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Initial impact of the sequencing of the human genome

Abstract

The sequence of the human genome has dramatically accelerated biomedical research. Here I explore its impact, in the decade since its publication, on our understanding of the biological functions encoded in the genome, on the biological basis of inherited diseases and cancer, and on the evolution and history of the human species. I also discuss the road ahead in fulfilling the promise of genomics for medicine.

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Figure 1: Evolutionary conservation maps.
Figure 2: Chromatin state maps.
Figure 3: Disease association maps.
Figure 4: Cancer genome maps.
Figure 5: Positive selection maps.

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Acknowledgements

This review reflects collective ideas, insightful conversations and contributions shared by many colleagues at the Broad Institute and elsewhere. In particular, I wish to express my gratitude to D. Altshuler, J. Baldwin, B. Bernstein, B. Birren, C. Burge, F. Collins, M. Daly, M. DePristo, E. Eichler, A. Futreal, L. Garraway, T. Golub, E. Green, C. Gunter, M. Guyer, M. Guttman, D. Haussler, E. Hechter, J. Hirschhorn, D. Hung, D. Jaffe, S. Kathiresan, L. Kruglyak, E. Lieberman, R. Lifton, K. Lindblad-Toh, S. McCarroll, A. Meissner, T. Mikkelsen, R. Myers, R. Nicol, C. Nusbaum, L. Pennacchio, R. Plenge, A. Regev, D. Reich, J. Rinn, P. Sabeti, V. Sankaran, S. Schreiber, P. Sklar, M. Stratton, H. Varmus, P. Visscher, A. Wolf and O. Zuk. I also thank B. Wong and L. Gaffney for assistance with figures.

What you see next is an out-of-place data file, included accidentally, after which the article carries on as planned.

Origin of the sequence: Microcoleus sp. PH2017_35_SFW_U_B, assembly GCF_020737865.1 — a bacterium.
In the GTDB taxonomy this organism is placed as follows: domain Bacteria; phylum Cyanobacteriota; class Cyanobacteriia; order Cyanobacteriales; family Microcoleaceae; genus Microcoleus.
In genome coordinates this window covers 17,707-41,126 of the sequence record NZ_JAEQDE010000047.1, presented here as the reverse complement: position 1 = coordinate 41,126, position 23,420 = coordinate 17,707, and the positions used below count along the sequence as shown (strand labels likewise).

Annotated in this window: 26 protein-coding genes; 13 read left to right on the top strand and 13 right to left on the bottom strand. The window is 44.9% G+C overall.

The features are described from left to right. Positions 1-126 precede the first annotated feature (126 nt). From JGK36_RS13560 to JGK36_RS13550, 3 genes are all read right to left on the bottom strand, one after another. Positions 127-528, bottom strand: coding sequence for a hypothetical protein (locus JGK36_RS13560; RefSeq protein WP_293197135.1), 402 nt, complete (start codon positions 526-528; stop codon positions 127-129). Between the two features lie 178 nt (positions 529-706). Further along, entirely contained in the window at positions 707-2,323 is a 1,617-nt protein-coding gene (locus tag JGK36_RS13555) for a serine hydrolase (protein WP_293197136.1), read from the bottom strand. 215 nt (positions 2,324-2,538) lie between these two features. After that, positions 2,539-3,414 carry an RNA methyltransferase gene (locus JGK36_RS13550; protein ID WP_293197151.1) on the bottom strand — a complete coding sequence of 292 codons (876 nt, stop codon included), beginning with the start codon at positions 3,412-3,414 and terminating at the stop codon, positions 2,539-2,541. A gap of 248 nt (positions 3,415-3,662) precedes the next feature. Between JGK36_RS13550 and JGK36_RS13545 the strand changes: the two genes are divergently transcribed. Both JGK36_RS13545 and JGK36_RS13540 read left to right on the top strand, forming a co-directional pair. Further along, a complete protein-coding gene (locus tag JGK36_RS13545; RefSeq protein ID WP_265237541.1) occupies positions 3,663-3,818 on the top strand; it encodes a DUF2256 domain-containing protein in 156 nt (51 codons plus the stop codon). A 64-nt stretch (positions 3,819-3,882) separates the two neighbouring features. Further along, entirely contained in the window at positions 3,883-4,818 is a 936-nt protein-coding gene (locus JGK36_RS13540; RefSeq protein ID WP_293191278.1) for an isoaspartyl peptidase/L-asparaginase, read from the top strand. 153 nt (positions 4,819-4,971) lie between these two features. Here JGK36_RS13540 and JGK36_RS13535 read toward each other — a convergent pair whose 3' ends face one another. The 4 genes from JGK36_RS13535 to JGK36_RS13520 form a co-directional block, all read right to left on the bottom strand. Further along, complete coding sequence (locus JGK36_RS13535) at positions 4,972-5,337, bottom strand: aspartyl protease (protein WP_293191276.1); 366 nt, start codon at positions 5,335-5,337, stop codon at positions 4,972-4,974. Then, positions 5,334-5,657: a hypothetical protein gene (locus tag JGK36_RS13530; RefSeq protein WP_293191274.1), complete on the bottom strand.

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Correspondence to Eric S. Lander.

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Lander, E. Initial impact of the sequencing of the human genome. Nature 470, 187–197 (2011). https://doi.org/10.1038/nature09792

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